UK steelmakers warn against potential export damage from US protectionism

£350m export business at risk from potential trade war

Britain’s steelmakers are warning against the potential damage to legitimate UK exports to the United States from being caught up in US protectionist measures to counter the dumping of cheap Chinese steel.

The warning comes on the back of President Trump’s initiation of a ‘Section 232′ investigation into the effects of steel imports on US national security.

According to UK Steel, the representative body for the Steel Industry in the UK and a division of the Engineering Employers’ Federation (EEF), total exports to the US in the last 12 months were 250,000 tonnes, worth some £350m which accounts for almost 8% of total exports from the UK. 70% of UK steel exports currently go to the EU and therefore the US is a significant market.

In response UK Steel has already raised the issue with the UK Government and is seeking further clarification and support and is currently working with its members to gain a full understanding of the potential impact to the sector.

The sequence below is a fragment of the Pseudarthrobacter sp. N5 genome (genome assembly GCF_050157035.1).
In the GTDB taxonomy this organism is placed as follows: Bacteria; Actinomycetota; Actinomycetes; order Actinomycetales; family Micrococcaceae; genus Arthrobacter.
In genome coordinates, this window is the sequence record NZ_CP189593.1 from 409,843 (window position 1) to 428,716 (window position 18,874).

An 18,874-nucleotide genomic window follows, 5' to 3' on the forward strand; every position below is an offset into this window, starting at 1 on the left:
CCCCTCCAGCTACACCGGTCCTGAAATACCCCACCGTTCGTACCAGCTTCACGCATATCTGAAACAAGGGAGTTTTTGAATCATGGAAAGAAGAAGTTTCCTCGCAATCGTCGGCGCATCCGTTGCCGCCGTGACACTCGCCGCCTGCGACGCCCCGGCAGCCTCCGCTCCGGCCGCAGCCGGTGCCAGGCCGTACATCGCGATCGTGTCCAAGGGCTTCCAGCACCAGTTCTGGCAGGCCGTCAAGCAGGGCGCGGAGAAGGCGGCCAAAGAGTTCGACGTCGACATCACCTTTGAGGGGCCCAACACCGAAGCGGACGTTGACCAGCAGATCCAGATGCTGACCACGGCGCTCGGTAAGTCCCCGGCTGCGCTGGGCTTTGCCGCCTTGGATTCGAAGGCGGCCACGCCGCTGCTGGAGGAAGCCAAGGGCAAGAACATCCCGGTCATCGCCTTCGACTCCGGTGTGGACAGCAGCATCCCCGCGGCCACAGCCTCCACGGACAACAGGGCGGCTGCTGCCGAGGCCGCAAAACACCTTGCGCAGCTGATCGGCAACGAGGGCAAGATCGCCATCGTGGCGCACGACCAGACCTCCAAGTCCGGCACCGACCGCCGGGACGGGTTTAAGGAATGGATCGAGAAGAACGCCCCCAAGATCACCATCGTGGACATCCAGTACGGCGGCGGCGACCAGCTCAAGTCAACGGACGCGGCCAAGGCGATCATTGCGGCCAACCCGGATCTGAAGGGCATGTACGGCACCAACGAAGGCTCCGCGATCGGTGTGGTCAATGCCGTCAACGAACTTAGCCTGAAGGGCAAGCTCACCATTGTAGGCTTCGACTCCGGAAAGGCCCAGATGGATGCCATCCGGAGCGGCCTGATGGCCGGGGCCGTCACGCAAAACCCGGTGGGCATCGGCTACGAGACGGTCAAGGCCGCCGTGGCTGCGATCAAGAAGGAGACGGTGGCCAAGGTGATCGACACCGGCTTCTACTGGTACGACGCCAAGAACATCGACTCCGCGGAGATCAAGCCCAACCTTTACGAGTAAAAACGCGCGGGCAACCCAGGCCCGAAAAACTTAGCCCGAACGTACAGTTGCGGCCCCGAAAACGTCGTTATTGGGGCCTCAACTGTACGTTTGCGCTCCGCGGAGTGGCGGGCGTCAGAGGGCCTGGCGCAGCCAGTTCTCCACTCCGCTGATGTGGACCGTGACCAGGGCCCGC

UK Steel Director Gareth Stace comments: “Whilst the full details of the scope of this investigation are still unclear, this is undoubtedly a worrying development. The UK sector is entirely supportive of measures taken to tackle dumping of steel products and unscrupulous trading practices but this move has the potential to go much further than necessary.

“The principle of free trade is of huge importance to the global steel sector, and any action that moves us away from it is a significant concern. Trade defense instruments must be seen as a last resort to protect domestic industries and ultimately boost global free trade. This move at least has the potential to cross the line into protectionism which in the long term can only be harmful to the global sector.”


Andy Pye has been an editor and technical writer serving UK manufacturing industry for nearly 40 years. He is currently Managing Editor of Controls, Drives and Automation and Editor of Environmental Engineering, two leading bimonthly titles. He also writes directly for several engineering companies and PR agencies, providing technical copy and website content. Andy is a Cambridge University graduate in Materials Engineering. In the 1970s, prior to entering the technical publishing industry, he worked for a consultancy organisation where he became an international expert on asbestos substitution and conceived and managed a major materials selection system for engineers.

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